College Football Credential Restrictions on Blogging, Web Images Spark Protest

By: Joe Strupp New credential restrictions for covering college football in the popular Southeastern Conference (SEC) this upcoming season -- which include limits on blogging and use of photos and videos on Web sites, and giving SEC colleges licensing agreements for images -- have prompted a protest letter by three of the nation's top journalism organizations.

Leaders of the Associated Press Sports Editors, Associated Press Managing Editors and the American Society of News Editors fired off an angry letter to SEC Commissioner Mike Silve that demands the restrictions be eased.

"While we appreciate that your organization made modifications addressing concerns raised by members of our associations, we believe that many major issues were left unaddressed," the letter sent today states, in part. "We strongly urge further review, as many of the revised provisions will still inhibit coverage of SEC events to the detriment of both the news media and the SEC and its members."

It is co-signed by ASNE President Martin Kaiser, APSE President Garry Howard, and David Bailey, chair of APME's First Amendment Committee.

The protest is specifically aimed at new SEC credential restrictions that were announced Aug. 14. Those included:

* No use by newspapers of video and audio game highlights on their Web sites.

* Time-limited restrictions on use of post-game and pre-game video and audio.

* Photographs may only be used online as part of regular news coverage, not for other purposes, archives or sale.

* The SEC and its universities must be granted licensing privileges to use newspaper images for their own news coverage and other uses.

* No blogging on newspaper Web sites of game events during games.

"The issues are that they are trying to prevent us from using audio and video, blogging live and review of games," said Howard, who is also assistant managing editor/sports for the Milwaukee Journal Sentinel. "It is what we can do with our own images."

Adds Bailey, who is also managing editor of the Arkansas Democrat-Gazette in Little Rock, "It is an effort not only to curtail newspaper rights to cover news, but own their own intellectual property. It is another way to let public schools create a business monopoly."

SEC officials did not respond to a request for comment.

Editors also are bracing for similar restrictions from other major college conferences, such as the Pac-10, Big-10, and ACC. "I believe this is going to get pretty contentious, pretty hot," said John Cherwa, chair of the legal affairs committee of APSE and sports special projects editor for The Orlando Sentinel. "They are trying to get into the content business themselves."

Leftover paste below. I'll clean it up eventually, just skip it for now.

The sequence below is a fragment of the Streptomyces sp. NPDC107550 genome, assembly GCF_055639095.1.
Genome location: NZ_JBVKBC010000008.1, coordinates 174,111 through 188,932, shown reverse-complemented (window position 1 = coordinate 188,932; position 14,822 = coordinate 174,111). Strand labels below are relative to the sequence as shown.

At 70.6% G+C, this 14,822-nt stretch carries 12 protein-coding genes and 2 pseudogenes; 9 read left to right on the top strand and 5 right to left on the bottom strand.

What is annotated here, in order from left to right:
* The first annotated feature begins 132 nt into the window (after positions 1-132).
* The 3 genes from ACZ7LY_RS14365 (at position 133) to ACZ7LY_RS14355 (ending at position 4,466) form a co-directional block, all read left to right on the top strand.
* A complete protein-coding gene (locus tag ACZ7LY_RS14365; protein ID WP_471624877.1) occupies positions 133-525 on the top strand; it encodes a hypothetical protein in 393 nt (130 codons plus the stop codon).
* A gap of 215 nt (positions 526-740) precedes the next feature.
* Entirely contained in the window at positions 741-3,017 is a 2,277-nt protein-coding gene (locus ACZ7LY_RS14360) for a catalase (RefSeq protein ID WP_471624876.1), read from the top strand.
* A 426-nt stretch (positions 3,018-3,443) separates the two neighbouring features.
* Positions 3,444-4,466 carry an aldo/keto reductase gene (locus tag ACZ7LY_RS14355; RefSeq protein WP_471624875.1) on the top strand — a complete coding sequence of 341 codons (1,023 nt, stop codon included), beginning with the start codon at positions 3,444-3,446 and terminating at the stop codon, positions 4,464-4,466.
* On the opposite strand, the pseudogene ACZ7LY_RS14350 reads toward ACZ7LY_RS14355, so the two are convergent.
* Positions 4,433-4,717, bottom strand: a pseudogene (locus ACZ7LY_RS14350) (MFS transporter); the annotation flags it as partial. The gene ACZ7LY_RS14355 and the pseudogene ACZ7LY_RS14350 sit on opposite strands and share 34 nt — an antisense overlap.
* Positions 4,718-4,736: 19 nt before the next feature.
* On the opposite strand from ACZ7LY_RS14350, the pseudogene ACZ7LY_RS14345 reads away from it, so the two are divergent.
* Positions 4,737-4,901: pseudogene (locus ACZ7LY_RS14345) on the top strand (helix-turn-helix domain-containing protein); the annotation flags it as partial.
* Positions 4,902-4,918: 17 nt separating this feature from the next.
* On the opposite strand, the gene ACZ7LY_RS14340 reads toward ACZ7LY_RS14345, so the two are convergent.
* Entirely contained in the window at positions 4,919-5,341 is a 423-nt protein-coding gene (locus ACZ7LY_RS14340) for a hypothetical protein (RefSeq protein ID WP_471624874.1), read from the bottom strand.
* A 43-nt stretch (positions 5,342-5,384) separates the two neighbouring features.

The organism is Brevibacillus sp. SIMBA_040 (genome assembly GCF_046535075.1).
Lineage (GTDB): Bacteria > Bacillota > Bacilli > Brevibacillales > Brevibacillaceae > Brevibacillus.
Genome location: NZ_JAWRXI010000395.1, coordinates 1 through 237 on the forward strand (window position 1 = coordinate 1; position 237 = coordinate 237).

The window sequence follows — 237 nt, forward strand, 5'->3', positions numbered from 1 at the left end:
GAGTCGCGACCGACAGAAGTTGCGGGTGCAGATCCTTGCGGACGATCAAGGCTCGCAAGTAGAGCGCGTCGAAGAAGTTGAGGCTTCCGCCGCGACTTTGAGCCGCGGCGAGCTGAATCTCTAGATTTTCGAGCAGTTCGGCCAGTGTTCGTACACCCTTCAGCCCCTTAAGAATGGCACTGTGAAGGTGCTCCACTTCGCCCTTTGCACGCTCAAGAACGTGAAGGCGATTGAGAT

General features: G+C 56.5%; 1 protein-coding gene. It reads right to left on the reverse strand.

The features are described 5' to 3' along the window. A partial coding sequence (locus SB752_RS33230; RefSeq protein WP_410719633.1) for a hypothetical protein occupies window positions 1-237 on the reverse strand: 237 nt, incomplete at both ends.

The entire protest letter to the SEC is below:


Mr. Mike Slive
Southeastern Conference
2201 Richard Arrington Blvd. North
Birmingham, AL 35203

Dear Mr. Slive,

We write on behalf of three national media organizations whose members include the top news executives and sports editors of news organizations across the country, including several that regularly cover Southeastern Conference ("SEC") sporting events. This letter concerns the 2009 "Southeastern Conference Media Credentials Terms and Conditions for Use" (the "credentials"), released last Friday, August 14 in preparation for the upcoming college football season.

While we appreciate that your organization made modifications addressing concerns raised by members of our associations, we believe that many major issues were left unaddressed. We strongly urge further review, as many of the revised provisions will still inhibit coverage of SEC events to the detriment of both the news media and the SEC and its members.

We understand that media coverage of sports is changing. New media and channels for disseminating information, including ownership of distribution channels by leagues or teams themselves, require adjustments to the league/team/media partnerships that have existed for years. But the new credentials go beyond "adjustments"; they are wholesale changes that restrain our members from covering your teams in ways that serve fans without harming league interests.